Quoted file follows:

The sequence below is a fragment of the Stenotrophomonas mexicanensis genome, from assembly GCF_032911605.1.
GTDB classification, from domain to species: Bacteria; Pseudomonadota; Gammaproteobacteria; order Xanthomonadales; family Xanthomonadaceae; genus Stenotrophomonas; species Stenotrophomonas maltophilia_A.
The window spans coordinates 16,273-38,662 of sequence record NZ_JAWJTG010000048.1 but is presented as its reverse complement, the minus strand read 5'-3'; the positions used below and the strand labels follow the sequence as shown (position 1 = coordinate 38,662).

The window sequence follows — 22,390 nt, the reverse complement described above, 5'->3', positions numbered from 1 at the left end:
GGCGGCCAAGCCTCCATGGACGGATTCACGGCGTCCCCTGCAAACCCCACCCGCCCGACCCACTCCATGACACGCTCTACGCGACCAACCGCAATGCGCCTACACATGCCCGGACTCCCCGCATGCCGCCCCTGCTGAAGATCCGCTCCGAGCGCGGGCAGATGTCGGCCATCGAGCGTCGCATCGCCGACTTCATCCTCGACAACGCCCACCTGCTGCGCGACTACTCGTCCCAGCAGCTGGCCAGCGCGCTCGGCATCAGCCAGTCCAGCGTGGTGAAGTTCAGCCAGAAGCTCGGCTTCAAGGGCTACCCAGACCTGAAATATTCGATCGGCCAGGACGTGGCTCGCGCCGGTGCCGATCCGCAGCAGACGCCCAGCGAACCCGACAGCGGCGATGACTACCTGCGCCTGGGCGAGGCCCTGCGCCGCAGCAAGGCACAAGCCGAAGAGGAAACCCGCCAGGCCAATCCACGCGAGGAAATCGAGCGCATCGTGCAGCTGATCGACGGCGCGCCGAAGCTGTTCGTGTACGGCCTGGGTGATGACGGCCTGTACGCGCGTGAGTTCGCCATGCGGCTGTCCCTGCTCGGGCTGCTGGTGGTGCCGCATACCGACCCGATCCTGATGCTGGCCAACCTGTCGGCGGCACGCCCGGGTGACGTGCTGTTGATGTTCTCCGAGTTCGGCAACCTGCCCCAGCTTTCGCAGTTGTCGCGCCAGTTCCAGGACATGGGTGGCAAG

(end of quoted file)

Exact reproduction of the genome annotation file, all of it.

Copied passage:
The sequence below is a fragment of the Stenotrophomonas mexicanensis genome, from assembly GCF_032911605.1.
GTDB classification, from domain to species: Bacteria; Pseudomonadota; Gammaproteobacteria; order Xanthomonadales; family Xanthomonadaceae; genus Stenotrophomonas; species Stenotrophomonas maltophilia_A.
The window spans coordinates 16,273-38,662 of sequence record NZ_JAWJTG010000048.1 but is presented as its reverse complement, the minus strand read 5'-3'; the positions used below and the strand labels follow the sequence as shown (position 1 = coordinate 38,662).

The window sequence follows — 22,390 nt, the reverse complement described above, 5'->3', positions numbered from 1 at the left end:
GGCGGCCAAGCCTCCATGGACGGATTCACGGCGTCCCCTGCAAACCCCACCCGCCCGACCCACTCCATGACACGCTCTACGCGACCAACCGCAATGCGCCTACACATGCCCGGACTCCCCGCATGCCGCCCCTGCTGAAGATCCGCTCCGAGCGCGGGCAGATGTCGGCCATCGAGCGTCGCATCGCCGACTTCATCCTCGACAACGCCCACCTGCTGCGCGACTACTCGTCCCAGCAGCTGGCCAGCGCGCTCGGCATCAGCCAGTCCAGCGTGGTGAAGTTCAGCCAGAAGCTCGGCTTCAAGGGCTACCCAGACCTGAAATATTCGATCGGCCAGGACGTGGCTCGCGCCGGTGCCGATCCGCAGCAGACGCCCAGCGAACCCGACAGCGGCGATGACTACCTGCGCCTGGGCGAGGCCCTGCGCCGCAGCAAGGCACAAGCCGAAGAGGAAACCCGCCAGGCCAATCCACGCGAGGAAATCGAGCGCATCGTGCAGCTGATCGACGGCGCGCCGAAGCTGTTCGTGTACGGCCTGGGTGATGACGGCCTGTACGCGCGTGAGTTCGCCATGCGGCTGTCCCTGCTCGGGCTGCTGGTGGTGCCGCATACCGACCCGATCCTGATGCTGGCCAACCTGTCGGCGGCACGCCCGGGTGACGTGCTGTTGATGTTCTCCGAGTTCGGCAACCTGCCCCAGCTTTCGCAGTTGTCGCGCCAGTTCCAGGACATGGGTGGCAAG